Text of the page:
In addition, we have been able to provide additional services in issues management to help the public have a better understanding of our industry and training for farmers to help them reduce stress on both them and the cattle in their care. Youth programs have been a huge beneficiary of the investments from the assessment as we were able to support livestock schools, judging contests, Skillathon contests, leadership development, and the very popular Youth Beef Industry Tour, among many others.
Bryan Blinson, executive director of the North Carolina Cattlemen's Association, states that, "The assessment will be for a period of six years with a recurring referendum if requested. Also, Mr. Blinson states that producers will be eligible for a full refund of their North Carolina assessment by request within 60 days of the sale of the animal with proof of sale. This is a provision that is not available in the national program due to federal law."
All cattle owners who are at least 18 years of age as of October 4, 2012, will be eligible to vote. Voting will take place at the North Carolina Cooperative Extension offices. All eligible voters must vote in their county. Absentee ballots may be obtained by contacting the North Carolina Cooperative Extension office. The North Carolina Cattlemen's Association can assist with directing you to your local office.
For additional details on voting procedures or funding information, please contact your local county office of the North Carolina Cooperative Extension Service, the North Carolina Department of Agriculture and Consumer Services, or the North Carolina Cattlemen's Association.
September 19, 2012
Mountain Research Station, Waynesville, NC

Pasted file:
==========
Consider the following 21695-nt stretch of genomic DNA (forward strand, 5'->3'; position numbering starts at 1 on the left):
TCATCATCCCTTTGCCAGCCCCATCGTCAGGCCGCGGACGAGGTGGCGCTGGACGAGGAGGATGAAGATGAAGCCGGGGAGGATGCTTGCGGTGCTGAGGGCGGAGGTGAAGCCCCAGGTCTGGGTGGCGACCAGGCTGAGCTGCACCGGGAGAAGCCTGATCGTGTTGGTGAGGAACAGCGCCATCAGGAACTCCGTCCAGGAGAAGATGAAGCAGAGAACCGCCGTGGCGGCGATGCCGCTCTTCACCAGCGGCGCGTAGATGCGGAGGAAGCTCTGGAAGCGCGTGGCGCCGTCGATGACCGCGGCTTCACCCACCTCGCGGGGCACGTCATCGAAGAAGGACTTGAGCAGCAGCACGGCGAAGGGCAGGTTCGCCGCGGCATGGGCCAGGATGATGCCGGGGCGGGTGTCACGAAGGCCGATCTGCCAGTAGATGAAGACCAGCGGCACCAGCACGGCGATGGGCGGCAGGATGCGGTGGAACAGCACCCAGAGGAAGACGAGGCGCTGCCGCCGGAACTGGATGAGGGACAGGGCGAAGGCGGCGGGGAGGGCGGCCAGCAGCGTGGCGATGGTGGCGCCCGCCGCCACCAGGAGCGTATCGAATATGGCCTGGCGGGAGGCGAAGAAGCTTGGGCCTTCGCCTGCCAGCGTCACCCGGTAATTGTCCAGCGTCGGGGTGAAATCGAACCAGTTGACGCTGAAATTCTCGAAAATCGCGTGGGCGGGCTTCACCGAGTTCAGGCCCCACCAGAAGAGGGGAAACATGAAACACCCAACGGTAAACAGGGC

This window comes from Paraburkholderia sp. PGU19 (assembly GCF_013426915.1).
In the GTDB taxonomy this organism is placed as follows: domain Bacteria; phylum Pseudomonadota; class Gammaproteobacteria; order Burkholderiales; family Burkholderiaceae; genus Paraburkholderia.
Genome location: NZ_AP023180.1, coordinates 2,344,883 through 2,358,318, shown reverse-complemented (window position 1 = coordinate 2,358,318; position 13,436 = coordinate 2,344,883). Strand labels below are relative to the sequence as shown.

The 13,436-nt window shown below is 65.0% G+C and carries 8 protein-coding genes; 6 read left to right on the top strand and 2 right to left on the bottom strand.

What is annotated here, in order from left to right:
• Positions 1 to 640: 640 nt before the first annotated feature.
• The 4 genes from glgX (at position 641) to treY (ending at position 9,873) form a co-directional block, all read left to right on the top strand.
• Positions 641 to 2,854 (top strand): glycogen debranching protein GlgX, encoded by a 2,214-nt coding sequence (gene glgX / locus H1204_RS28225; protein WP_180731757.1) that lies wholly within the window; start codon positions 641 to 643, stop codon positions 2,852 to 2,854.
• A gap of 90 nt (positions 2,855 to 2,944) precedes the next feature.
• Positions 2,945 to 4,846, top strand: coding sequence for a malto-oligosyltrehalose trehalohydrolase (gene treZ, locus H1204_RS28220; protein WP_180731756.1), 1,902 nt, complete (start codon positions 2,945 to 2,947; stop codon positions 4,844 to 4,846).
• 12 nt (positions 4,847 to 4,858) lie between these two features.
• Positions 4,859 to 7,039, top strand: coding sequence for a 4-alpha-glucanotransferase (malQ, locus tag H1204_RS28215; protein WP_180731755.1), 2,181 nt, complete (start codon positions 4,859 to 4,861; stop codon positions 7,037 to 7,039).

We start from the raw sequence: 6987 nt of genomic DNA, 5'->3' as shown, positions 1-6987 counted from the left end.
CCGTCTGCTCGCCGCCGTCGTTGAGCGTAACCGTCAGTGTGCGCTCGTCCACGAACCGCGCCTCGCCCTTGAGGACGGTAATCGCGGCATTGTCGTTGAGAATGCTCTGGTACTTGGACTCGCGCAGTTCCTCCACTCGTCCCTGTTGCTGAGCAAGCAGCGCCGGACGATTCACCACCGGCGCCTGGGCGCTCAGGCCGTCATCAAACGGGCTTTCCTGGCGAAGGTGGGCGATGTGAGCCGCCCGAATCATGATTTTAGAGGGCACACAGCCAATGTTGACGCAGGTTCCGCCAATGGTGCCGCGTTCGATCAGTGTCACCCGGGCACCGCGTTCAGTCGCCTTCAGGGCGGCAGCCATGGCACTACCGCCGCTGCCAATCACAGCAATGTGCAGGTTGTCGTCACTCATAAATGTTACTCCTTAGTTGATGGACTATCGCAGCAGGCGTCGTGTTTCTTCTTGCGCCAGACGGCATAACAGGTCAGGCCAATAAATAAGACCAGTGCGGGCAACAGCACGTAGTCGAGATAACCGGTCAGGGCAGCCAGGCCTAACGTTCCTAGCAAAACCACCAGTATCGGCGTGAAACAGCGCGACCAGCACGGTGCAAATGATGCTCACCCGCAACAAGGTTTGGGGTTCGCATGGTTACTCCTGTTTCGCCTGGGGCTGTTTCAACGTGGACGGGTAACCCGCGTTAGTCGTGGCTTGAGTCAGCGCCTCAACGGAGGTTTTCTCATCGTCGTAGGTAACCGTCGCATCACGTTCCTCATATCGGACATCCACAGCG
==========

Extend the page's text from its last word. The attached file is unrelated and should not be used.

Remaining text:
11:00 AM to 3:00 PM
Come learn about organic broccoli production: insect management, post-harvest techniques, and marketing. View 28 varieties and help us rate which one is best. RSVP to reserve a lunch (you can still come regardless, just can't promise a lunch). Richard Boylan, Watauga County Extension Agent, Emily Bernstein, Research Specialist, and Jeanine Davis, Associate Professor will be presenting. The workshop is free and open to the public. Contact Emily at Emily_Bernstein@ncsu.edu or 828-684-3562 to reserve a lunch and indicate any dietary needs or preferences. The workshop will be held at the Mountain Research Station, 265 Test Farm Road, Waynesville, NC 28786. This workshop is free and open to the public. Directions. This project is led by Jeanine Davis in the Department of Horticultural Science at NC State University and funded by a grant from the Organic Farming Research Foundation.
A diverse discussion for homeowners, vegetable growers, farmers & landowners
Monday, September 24, 2012
5:00 p.m. to 7:00 p.m.
Registration Fee of $10/per person
(includes dinner & refreshments)
Gaston Citizens Resource Center
1303 Dallas-Cherryville Hwy, Dallas, NC
Join us as we explore the use of cover crops and to learn how specific crops can be used to improve soil quality, reduce soil erosion, increase fertility, suppress weeds, control insects and the use of cover crops for wildlife food plots.